Two things spread quickly at film festivals: upper respiratory tract infections and buzz. And the buzz spreading around Fantastic Fest last week was that the impossible had happened: that Uwe Boll, the infamous director of notoriously (and, at times, enjoyably) terrible films like “Alone in the Dark” and “BloodRayne,” had made a good movie. Film School Rejects declared Boll’s new film “Rampage” “sick, violent, and fun”; /Film called it “not just good in comparison to the rest of his filmography, but a good movie in its own right.”
Usually Boll’s movies aren’t just bad, they’re splendidly bad. They’re lazily plotted, haphazardly shot and confusingly edited, and yet, somehow, in the alchemical confluence of all that badness they take on a certain transcendent magic. Many of his past efforts were financed through a now-defunct German tax shelter that, if I understand it correctly, only required independent film investors to pay taxes if their films turned a profit, providing a financial incentive for failure. Nevertheless, the buzz was quite insistent: “Rampage” was good. Lured by curiosity to the film’s final Fantastic Fest screening, I discovered that while “Rampage” is far more competently made than Boll’s worst films (or best, depending on your point of view), it’s also stripped of much of those earlier films’ charm and it tells a story that, while lucid (if ludicrous), is completely revolting. To put it another way, “Rampage” announces that Boll isn’t a terrible filmmaker, just a terrible misanthrope who hates humanity and wants nothing more than to see it destroyed.
“Rampage” is about a sullen young man named Bill (Brendan Fletcher) who’s grown tired of his coddling parents, his anarchist best friend and the guy who makes his macchiato in the morning with too little foam. Convinced by the mainstream media of the world’s impending doom at the hands of war, overpopulation and environmental decay, Bill, a Travis Bickle with no Iris to focus his madness upon, straps on a homemade suit of armor and goes on a killing spree in his hometown, taking revenge on the people who’ve crossed him (let that be a lesson in coffee making, baristas), as well as any random bystanders he happens upon.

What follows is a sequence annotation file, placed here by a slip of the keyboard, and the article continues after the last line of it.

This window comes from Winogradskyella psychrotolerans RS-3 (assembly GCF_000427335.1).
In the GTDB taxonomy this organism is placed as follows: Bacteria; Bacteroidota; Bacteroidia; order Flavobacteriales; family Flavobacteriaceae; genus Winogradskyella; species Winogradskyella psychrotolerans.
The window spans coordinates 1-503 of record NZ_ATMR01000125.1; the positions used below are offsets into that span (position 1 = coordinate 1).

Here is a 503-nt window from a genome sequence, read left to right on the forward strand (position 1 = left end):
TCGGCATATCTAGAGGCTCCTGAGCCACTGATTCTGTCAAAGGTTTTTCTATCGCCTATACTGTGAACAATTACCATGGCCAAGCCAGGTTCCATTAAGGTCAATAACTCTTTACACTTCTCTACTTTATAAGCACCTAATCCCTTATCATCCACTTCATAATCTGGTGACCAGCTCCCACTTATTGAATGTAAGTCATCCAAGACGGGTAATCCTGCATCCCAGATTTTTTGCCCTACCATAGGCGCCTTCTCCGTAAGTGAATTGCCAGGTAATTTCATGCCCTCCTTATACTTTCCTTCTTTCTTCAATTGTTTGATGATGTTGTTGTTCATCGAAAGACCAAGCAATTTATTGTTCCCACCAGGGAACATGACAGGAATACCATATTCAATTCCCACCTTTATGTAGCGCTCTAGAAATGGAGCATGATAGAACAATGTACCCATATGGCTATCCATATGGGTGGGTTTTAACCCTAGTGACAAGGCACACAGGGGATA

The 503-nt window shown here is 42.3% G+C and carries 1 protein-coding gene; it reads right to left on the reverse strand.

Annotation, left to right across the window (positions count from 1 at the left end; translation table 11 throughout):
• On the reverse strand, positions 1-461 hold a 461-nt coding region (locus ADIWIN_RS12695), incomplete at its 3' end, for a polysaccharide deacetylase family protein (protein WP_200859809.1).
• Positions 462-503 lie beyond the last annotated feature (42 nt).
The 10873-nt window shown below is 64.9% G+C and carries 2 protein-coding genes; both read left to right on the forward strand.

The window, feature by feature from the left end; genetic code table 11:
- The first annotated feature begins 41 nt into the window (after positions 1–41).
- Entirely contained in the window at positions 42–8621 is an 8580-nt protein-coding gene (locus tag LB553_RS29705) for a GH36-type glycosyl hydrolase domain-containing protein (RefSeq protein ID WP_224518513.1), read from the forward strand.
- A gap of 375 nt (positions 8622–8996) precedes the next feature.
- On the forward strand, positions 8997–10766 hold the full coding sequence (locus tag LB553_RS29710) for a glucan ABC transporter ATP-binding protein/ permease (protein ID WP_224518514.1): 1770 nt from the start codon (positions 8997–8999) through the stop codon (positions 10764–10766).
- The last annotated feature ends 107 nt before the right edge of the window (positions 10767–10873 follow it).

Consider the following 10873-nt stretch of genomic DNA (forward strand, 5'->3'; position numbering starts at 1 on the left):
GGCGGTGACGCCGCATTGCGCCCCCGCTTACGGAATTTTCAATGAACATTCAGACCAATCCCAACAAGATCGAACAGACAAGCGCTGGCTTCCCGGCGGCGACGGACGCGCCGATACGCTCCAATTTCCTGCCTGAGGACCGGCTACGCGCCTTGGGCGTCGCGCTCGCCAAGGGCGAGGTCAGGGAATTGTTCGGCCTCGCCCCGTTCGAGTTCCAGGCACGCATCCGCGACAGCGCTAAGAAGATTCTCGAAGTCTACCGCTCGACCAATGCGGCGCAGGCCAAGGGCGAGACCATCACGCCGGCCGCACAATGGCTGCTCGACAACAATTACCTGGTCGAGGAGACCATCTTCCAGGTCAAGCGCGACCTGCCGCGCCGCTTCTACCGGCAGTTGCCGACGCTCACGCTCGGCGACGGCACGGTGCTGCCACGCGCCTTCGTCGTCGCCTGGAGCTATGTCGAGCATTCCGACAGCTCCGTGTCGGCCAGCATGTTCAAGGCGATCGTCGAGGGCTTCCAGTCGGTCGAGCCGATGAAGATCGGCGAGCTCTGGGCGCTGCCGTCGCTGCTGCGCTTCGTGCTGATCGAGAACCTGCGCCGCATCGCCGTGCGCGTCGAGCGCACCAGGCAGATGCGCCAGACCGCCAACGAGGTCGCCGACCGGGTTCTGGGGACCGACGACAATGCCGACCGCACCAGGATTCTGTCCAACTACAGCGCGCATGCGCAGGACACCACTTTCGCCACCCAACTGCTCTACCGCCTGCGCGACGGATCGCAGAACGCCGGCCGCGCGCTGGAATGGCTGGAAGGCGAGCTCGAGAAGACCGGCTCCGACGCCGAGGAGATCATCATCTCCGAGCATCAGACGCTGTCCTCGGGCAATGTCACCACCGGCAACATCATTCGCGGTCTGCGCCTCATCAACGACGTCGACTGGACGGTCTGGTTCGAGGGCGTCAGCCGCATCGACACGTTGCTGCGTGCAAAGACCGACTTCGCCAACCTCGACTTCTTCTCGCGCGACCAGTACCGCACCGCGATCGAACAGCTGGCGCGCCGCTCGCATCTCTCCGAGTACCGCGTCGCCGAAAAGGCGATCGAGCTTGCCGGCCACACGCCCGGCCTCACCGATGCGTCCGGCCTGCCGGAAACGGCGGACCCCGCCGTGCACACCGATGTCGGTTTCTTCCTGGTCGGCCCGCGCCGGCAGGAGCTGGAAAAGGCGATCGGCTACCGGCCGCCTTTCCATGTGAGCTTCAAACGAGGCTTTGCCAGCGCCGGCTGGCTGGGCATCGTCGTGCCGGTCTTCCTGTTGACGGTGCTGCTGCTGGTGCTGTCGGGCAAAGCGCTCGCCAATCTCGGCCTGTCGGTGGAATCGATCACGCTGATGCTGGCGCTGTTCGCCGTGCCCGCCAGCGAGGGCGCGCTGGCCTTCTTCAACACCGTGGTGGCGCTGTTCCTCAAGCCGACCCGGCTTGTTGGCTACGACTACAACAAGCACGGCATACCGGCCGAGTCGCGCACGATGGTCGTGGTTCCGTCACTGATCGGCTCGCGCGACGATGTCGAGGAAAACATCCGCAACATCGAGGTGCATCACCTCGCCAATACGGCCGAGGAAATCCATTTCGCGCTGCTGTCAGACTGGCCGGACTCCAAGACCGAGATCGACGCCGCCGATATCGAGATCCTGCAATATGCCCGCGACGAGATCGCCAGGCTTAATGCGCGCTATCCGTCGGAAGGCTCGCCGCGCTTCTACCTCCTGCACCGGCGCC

There are times when Boll seems to be critiquing the hypocrisy of killing someone in order to make a political point, an idea with more than a little relevance in our modern world. And only the staunchest of right-wingers would disagree that our civilization could very well consume itself into oblivion. But is genocide the best solution? “Rampage” seems to argue that it is. By replaying audio clips that recite our society’s excesses and misplaced values (the figure of 70 million new people brought into an already crowded world every year comes up quite a bit) and by filming Bill’s mayhem with a fetishistic macho zeal, Boll essentially argues that anyone who disagrees with his viewpoint is unworthy of the gift of life. You have to wonder if Boll, who’s been an enormous punching bag for much of his directorial career and has even taken to physically fighting his critics on occasion (including at Fantastic Fest), has come to genuinely despise opposing viewpoints. “Rampage” is a blast of pure venom at the viewer, a “Funny Games”-style provocation from a filmmaker who might not necessarily want to challenge his audience or make them question their complicity in the violence that takes place onscreen, but wastes no opportunity to show how much he simply and utterly hates them.